Probability of Physical Association of 104 Blended Companions to Kepler Objects of Interest Using Visible and Near-Infrared Adaptive Optics Photometry
We determine probabilities of physical association for stars in blended Kepler Objects of Interest (KOIs), and find that 14.5%_(-3.4%)^(+3.8%) of companions within ~ 4" are consistent with being physically unassociated with their primary. This produces a better understanding of potential false positives in the Kepler catalog and will guide models of planet formation in binary systems. Physical association is determined through two methods of calculating multi-band photometric parallax using visible and near-infrared adaptive optics observations of 84 KOI systems with 104 contaminating companions within ~ 4". We find no evidence that KOI companions with separations of less than 1" are more likely to be physically associated than KOI companions generally. We also reinterpret transit depths for 94 planet candidates, and calculate that 2.6% ± 0.4% of transits have R > 15R_⊕, which is consistent with prior modeling work.
© 2016 American Astronomical Society. Received 2016 April 26. Accepted 2016 September 28. Published 2016 December 22. D.A. is supported by a NASA Space Technology Research Fellowship, grant NNX13AL75H. The authors thank the NSTRF staff and the Office of the Chief Technologist for their assistance. C.B. acknowledges support from the Alfred P. Sloan Foundation. This work was partially supported by the NASA XRP grant NNX15AC91G. The Robo-AO system was developed by collaborating partner institutions, the California Institute of Technology and the Inter-University Centre for Astronomy and Astrophysics, and supported by the National Science Foundation under grants AST-0906060, AST-0960343, and AST-1207891, the Mt. Cuba Astronomical Foundation and by a gift from Samuel Oschin. Some of the data presented herein were obtained at the W.M. Keck Observatory, which is operated as a scientific partnership among the California Institute of Technology, the University of California and the National Aeronautics and Space Administration. The Observatory was made possible by the generous financial support of the W.M. Keck Foundation. The authors wish to recognize and acknowledge the very significant cultural role and reverence that the summit of Maunakea has always had within the indigenous Hawaiian community. We are most fortunate to have the opportunity to conduct observations from this mountain. This paper includes data collected by the Kepler mission. Funding for the Kepler mission is provided by the NASA Science Mission directorate. Some of the data presented in this paper were obtained from the Mikulski Archive for Space Telescopes (MAST). STScI is operated by the Association of Universities for Research in Astronomy, Inc., under NASA contract NAS5-26555. Support for MAST for non-HST data is provided by the NASA Office of Space Science via grant NNX09AF08G and by other grants and contracts. Facilities: PO:1.5m (Robo-AO) - , Keck:II (NIRC2-LGS). -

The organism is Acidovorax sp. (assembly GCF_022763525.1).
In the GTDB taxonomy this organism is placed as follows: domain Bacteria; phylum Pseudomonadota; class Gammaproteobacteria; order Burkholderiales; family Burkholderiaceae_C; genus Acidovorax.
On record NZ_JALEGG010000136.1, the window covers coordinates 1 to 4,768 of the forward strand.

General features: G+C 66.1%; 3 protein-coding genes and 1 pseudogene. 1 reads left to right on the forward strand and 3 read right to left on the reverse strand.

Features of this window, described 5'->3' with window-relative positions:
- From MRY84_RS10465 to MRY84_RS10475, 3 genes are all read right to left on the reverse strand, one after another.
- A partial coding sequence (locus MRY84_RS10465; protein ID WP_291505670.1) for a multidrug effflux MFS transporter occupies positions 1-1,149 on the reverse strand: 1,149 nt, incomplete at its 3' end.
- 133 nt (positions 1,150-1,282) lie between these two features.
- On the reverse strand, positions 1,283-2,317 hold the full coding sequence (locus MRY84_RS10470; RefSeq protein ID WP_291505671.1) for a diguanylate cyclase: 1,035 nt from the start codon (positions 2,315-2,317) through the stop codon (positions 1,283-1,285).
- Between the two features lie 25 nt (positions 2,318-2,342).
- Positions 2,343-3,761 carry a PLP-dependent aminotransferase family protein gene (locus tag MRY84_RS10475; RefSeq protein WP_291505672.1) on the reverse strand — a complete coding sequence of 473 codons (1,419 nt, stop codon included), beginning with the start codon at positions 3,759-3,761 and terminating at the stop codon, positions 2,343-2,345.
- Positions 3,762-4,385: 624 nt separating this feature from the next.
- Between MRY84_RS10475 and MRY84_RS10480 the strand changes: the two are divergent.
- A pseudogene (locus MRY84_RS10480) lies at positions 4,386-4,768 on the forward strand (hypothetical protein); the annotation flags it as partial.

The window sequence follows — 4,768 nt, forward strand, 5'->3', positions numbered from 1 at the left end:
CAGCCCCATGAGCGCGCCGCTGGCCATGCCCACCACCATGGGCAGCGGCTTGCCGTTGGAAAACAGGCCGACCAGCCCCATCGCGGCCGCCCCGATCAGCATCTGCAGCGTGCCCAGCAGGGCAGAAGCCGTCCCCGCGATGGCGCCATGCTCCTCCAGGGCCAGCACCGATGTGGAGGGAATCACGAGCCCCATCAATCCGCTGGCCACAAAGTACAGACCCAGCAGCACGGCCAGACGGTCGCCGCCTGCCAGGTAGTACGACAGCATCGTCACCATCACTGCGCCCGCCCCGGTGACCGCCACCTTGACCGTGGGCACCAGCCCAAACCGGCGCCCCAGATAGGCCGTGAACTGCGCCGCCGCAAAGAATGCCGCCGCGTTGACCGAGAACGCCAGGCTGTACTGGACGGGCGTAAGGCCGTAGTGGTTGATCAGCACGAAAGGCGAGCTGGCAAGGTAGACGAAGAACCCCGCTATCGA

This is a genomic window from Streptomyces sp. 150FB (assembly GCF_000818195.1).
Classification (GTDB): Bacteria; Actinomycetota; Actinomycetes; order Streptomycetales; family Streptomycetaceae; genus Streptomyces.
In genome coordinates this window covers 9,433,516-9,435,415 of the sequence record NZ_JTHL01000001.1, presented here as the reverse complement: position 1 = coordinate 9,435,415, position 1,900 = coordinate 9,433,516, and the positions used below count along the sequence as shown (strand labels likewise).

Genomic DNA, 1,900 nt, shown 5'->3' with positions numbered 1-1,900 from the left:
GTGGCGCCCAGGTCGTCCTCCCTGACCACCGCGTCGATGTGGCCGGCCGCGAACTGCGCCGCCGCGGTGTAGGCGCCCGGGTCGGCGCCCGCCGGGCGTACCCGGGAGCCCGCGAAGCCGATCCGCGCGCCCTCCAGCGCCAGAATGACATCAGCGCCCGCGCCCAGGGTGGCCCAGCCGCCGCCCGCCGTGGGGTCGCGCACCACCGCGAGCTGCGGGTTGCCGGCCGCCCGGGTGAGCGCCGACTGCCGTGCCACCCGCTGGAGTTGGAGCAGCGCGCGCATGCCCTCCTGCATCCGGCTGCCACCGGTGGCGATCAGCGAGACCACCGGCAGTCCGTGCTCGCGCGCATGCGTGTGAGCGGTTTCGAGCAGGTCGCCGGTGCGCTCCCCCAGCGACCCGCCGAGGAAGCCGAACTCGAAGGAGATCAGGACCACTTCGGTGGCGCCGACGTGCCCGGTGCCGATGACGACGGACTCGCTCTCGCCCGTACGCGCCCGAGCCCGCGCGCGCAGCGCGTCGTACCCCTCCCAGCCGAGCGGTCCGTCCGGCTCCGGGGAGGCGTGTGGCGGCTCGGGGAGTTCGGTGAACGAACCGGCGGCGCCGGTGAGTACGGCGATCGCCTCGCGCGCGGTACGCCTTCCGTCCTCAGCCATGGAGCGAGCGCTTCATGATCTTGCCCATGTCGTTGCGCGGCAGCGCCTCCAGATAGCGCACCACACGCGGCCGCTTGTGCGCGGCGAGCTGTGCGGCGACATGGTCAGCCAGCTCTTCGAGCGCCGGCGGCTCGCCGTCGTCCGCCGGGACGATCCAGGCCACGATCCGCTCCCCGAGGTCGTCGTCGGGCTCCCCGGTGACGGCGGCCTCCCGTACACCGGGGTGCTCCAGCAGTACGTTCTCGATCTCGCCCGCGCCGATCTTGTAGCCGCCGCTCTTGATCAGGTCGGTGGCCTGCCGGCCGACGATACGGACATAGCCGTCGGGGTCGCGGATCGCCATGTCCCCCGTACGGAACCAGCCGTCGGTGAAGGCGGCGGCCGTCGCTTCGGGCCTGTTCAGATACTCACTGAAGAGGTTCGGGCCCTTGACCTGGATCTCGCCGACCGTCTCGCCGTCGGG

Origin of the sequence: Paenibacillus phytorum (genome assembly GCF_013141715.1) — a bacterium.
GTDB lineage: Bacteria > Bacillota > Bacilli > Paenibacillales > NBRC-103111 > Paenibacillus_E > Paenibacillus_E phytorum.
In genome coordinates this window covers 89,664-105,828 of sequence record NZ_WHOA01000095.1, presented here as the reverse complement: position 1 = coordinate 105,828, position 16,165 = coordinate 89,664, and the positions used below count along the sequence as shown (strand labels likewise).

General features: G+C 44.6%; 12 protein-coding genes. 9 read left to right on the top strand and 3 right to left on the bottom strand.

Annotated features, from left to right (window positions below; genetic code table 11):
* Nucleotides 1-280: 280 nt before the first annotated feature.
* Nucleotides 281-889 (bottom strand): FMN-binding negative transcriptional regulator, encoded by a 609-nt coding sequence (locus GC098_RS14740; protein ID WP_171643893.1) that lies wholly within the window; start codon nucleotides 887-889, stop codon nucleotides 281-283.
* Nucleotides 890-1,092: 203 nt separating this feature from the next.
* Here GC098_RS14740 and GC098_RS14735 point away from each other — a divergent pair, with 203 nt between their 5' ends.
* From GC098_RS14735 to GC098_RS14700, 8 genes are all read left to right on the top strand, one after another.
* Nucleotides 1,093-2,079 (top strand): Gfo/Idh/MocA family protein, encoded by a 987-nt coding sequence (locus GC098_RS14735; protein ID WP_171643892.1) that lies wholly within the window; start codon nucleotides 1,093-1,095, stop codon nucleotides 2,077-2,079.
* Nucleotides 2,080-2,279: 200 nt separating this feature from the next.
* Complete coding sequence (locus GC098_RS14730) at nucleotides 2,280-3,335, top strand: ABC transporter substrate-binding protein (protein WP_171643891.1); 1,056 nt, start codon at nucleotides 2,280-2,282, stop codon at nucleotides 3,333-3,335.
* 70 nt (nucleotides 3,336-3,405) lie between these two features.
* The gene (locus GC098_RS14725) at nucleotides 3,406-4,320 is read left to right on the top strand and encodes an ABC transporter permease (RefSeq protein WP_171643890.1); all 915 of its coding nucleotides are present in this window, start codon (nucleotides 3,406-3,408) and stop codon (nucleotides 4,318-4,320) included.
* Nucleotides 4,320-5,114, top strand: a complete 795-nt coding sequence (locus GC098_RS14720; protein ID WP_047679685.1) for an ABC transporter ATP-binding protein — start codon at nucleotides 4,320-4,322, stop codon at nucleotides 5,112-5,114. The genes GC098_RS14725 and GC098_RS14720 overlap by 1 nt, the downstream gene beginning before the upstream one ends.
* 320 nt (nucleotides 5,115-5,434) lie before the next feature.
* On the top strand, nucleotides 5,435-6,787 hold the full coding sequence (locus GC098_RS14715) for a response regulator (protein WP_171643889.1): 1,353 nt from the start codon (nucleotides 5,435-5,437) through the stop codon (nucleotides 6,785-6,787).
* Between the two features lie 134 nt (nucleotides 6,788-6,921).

Submitted - 1609.09512.pdf
Published - Atkinson_2017_AJ_153_25.pdf